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Older people are more trusting and less cynical, according to Aura, a Boston-based tech company that sells tools powered by artificial intelligence to protect identities, passwords and financial information. They often have large saving accounts and other financial holdings, Aura notes, and they’re less tech savvy.

They may have cognitive impairments that affect their judgment and are often hesitant to report a potential scam or ask for help due to fear of being viewed as incompetent.

And older people are much more likely to be impacted by any scam that starts with a phone call, Burton said, because they make up the demographic most likely to answer the phone.

Burton cautions people not to share any financial information unless they’re certain they know who they’re talking to.

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“No government (agency) or legitimate business is ever going to ask for your social security number or your password or your bank account number over the phone,” she said.

If you’re not certain, the best way to proceed is to hang up and make a call yourself. If someone calls claiming to be from your bank, hang up and call your bank. If anyone asks for payment via Venmo or PayPal or with gift cards, Burton said, don’t send the funds.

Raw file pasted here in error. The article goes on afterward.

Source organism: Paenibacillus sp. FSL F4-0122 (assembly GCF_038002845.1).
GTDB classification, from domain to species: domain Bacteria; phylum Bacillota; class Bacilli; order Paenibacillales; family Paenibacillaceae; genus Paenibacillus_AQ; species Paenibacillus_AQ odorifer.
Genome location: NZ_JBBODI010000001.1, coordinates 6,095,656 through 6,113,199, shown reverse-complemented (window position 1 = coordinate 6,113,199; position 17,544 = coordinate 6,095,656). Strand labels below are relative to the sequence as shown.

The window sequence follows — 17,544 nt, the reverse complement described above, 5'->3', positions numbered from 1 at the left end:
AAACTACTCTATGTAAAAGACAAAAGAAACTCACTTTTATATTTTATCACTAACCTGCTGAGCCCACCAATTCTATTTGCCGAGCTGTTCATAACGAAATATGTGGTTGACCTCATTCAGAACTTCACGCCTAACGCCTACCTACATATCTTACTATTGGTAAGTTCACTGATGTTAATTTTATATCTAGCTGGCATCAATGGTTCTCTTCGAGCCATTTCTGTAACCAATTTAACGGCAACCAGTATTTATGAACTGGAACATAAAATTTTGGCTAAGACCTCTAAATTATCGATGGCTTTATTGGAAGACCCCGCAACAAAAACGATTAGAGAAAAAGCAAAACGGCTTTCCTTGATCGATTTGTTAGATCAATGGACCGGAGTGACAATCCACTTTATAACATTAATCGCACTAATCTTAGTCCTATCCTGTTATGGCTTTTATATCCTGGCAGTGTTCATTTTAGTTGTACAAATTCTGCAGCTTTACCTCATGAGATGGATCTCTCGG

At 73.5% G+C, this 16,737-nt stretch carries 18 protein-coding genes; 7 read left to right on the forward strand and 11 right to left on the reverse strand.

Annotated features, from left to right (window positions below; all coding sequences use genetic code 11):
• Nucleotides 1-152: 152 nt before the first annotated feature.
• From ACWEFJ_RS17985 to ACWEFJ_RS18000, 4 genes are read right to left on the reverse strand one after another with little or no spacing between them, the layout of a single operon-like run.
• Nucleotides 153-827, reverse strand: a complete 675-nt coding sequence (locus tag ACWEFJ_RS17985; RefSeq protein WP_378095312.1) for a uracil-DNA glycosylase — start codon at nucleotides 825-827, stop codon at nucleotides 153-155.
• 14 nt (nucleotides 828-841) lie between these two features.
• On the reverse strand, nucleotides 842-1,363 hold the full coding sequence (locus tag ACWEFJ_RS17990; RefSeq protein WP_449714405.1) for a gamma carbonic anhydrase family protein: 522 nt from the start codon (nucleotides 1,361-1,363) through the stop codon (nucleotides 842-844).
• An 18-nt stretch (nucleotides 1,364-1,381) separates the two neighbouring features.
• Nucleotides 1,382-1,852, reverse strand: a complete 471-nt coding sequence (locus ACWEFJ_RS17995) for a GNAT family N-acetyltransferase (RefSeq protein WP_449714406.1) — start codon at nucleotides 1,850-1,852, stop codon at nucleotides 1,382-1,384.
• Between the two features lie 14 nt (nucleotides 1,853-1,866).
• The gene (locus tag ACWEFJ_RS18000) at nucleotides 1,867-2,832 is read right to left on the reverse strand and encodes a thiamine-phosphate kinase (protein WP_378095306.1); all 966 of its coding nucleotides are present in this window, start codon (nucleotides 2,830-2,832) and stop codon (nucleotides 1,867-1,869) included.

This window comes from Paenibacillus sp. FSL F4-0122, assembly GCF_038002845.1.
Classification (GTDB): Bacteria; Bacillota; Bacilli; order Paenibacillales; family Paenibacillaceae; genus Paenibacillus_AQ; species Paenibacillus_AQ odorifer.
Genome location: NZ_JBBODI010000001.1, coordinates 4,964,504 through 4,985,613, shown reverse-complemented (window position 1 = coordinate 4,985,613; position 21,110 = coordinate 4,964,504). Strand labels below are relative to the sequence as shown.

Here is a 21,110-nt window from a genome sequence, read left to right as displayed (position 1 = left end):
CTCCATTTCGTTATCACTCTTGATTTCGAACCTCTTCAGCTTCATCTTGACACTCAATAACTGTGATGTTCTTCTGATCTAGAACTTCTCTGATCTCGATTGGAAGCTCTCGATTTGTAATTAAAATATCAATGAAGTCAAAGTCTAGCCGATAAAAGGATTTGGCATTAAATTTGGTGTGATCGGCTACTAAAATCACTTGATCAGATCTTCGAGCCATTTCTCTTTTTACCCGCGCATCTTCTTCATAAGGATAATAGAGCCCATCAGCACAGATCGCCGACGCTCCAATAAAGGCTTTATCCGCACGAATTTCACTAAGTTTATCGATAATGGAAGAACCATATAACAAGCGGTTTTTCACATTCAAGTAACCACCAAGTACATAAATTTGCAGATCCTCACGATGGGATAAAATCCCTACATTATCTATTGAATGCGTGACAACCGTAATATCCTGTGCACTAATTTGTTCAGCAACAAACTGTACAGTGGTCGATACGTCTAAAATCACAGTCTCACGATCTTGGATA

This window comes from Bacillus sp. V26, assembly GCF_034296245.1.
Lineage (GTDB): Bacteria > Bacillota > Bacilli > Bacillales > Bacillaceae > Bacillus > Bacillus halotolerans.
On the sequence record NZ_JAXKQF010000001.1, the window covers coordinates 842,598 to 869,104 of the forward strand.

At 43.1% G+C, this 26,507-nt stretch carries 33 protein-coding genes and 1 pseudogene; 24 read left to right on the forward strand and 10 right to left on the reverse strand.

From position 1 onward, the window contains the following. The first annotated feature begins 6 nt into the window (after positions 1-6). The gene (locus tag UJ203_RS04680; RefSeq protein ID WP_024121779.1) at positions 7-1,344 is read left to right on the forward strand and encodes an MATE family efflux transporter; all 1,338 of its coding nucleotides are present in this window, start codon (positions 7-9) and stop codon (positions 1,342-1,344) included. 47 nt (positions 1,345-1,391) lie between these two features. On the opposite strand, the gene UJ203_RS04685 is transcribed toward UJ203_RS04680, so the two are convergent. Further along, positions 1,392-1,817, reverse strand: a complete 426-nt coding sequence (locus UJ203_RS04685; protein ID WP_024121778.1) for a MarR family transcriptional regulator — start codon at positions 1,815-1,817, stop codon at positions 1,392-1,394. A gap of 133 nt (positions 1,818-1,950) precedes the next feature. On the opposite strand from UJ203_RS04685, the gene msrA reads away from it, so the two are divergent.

“Another feature of a scam is a lot of pressure to do something in a quick way,” she said. “They don’t want you to have time to talk to your children … or even think about it. So there’s this urgency and high pressure. Maybe they don’t want you to get off the phone. That’s a real red flag.”

It’s important to get another opinion, she said, so talk to friends or relatives or call an advocacy group, such as API Legal Outreach.

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Another scheme that’s hard for older adults to identify is the imposter scam. As demonstrated in the “60 Minutes” story, scammers can mimic the voice of a grandchild while calling the grandparent. The call comes in showing the grandchild’s name, and with AI tools, the scammers can impersonate the child’s voice.

“In the olden days, like three years ago, they would usually have to make up an excuse about why they didn’t sound like your grandchild,” Burton said. “They’d say, ‘Oh, there’s something wrong with my phone,’ Now, if your grandchild has videos online, all a scammer would need is a short audio clip of their voice. And they could clone it to have it say whatever they wanted it to say.”

After getting scammed, most people who file a report with the FTC online or the state attorney general are “not going to get a redress check in the mail,” Burton acknowledged, but it can happen. “If you’ve paid money to a scammer, it’s really important to act quickly,” she said.

“We get millions of reports a year. We can’t individually look at every single one, but on the whole, it’s really helpful for us. When we do bring a law enforcement action and we’re able to get money back, we do send checks to individual consumers. And we’ve sent billions of dollars back to consumers over the years,” she said. “It’s a staggering amount of money.”